This Death Metal band has members from acts such as Wombbath, In Thy Dreams, Pale King, Geist, Infernaeon, Ninety Minute Reflex, The Absence, Defiatory, Feared, and Wachenfeldt.

Oct 032017

 

(Karina Noctum brings us this interview with Gerson “Demonslaught” Toro of the veteran Colombian black metal band Guerra Total, whose latest album Nihilistic Malthusian Manifesto (The Ouroboros Cosmic Indifferentism) was released early this year.)

Guerra Total means Total War in Spanish and it comes right from the country with the longest armed conflict in the world, Colombia. I decided it was time for me to interview a South American band because they do get limited publicity and deserve any kind of support one can give. Besides, I do know of many who appreciate the South American thrash sound and I think for many of them and all others who are into exploring new things it may be interesting to listen to some Blackened Thrash with a Colombian twist like the one Guerra Total offers.

When it comes to South America, Brazil is the country with the most successful, renowned metal bands. But for those who really like Brutal Death Metal, Colombia is the country to choose. The Brutal Death scene is kind of modern, taking into account that the country’s raw and violent metal sound can be traced back to the ’80s.

Sep 142017

 

(Norway-based writer Karina Noctum, who usually brings us interviews, brings us another enthusiastic review, this time focusing on the 2017 album by Australia’s Impetuous Ritual.)

Even though it is coming out a bit late (sorry for this), I decided to write this review anyway. But before I attempt to describe this beauty of an album, I would like to tell you that Impetuous Ritual have nothing to do with Portal. If you thought they did, they deny this, even though it seems that pretty much everyone says so. Their mystical Roman-numeraled personas are to remain unknown, and that’s fine. Now we have lots of musicians called I, II, III, IV, and so on in BM. Someone should start using binary codes just to make a difference.

Back to the music. I think this is absolutely one of the best albums this year. It is very Australian! I adore the sound. True madness, darkness, and old-school feeling. The band show their cumulative experience in a piece that may seem raw, but is technical and well-produced. The album shows that it is absolutely possible to combine those qualities. This is the kind of album that leaves others with no excuses. Bad production and poor musical skills are by no means what makes something raw.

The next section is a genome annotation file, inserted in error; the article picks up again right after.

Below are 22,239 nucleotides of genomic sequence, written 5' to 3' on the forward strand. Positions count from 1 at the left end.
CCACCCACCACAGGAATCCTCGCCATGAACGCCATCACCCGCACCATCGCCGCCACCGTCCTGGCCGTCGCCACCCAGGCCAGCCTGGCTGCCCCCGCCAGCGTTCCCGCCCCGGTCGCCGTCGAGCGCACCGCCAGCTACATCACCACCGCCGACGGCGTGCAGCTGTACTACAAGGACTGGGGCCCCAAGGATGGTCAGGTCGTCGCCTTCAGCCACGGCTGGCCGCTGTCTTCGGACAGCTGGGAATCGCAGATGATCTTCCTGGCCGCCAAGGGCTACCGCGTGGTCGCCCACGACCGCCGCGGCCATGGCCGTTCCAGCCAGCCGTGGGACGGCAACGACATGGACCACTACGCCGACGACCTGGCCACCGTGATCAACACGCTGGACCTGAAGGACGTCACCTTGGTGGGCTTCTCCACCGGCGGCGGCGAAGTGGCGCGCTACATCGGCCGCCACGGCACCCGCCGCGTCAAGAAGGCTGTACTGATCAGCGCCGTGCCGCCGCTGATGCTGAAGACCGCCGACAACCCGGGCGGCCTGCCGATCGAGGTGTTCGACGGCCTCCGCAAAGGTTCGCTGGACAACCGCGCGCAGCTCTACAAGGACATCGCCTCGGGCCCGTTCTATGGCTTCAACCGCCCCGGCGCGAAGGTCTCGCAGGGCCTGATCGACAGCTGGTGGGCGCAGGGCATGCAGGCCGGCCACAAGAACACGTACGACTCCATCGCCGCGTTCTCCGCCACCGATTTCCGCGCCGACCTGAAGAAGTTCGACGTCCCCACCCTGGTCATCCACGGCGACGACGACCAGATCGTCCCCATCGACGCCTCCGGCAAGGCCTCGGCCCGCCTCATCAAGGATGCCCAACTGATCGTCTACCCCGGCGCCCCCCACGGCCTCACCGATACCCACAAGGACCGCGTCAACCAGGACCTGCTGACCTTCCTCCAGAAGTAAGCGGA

Jul 122017

 

(Norway-based NCS contributor Karina Noctum usually brings us interviews, but this time it’s a review — of the eighth Limbonic Art album, the first one in seven years.)

Limbonic Art is a Norwegian Black Metal band formed in 1993 that blends melody with the melancholic pace and ambient elements of Funeral Doom. It is now the solo project of Daemon (Zyklon) project, and one of my favorite one-man bands.

I discovered Limbonic Art 15 years ago. I was drawn to the cover of Moon in the Scorpio, a beautiful artwork, at the music store and ever since then I’ve been following every new release. I like the fact that it is melodic but not the kind of annoying melodic that wears you off.

Every release has a distinct nature that keeps it interesting, from the devastating, relentless, tight, and fast-paced music of Ad Noctum – Dynasty of Death to the more experimental and varied sound and ambience of In Abhorrent Dementia. Every album is different and yet each one carries the Limbonic Art mark.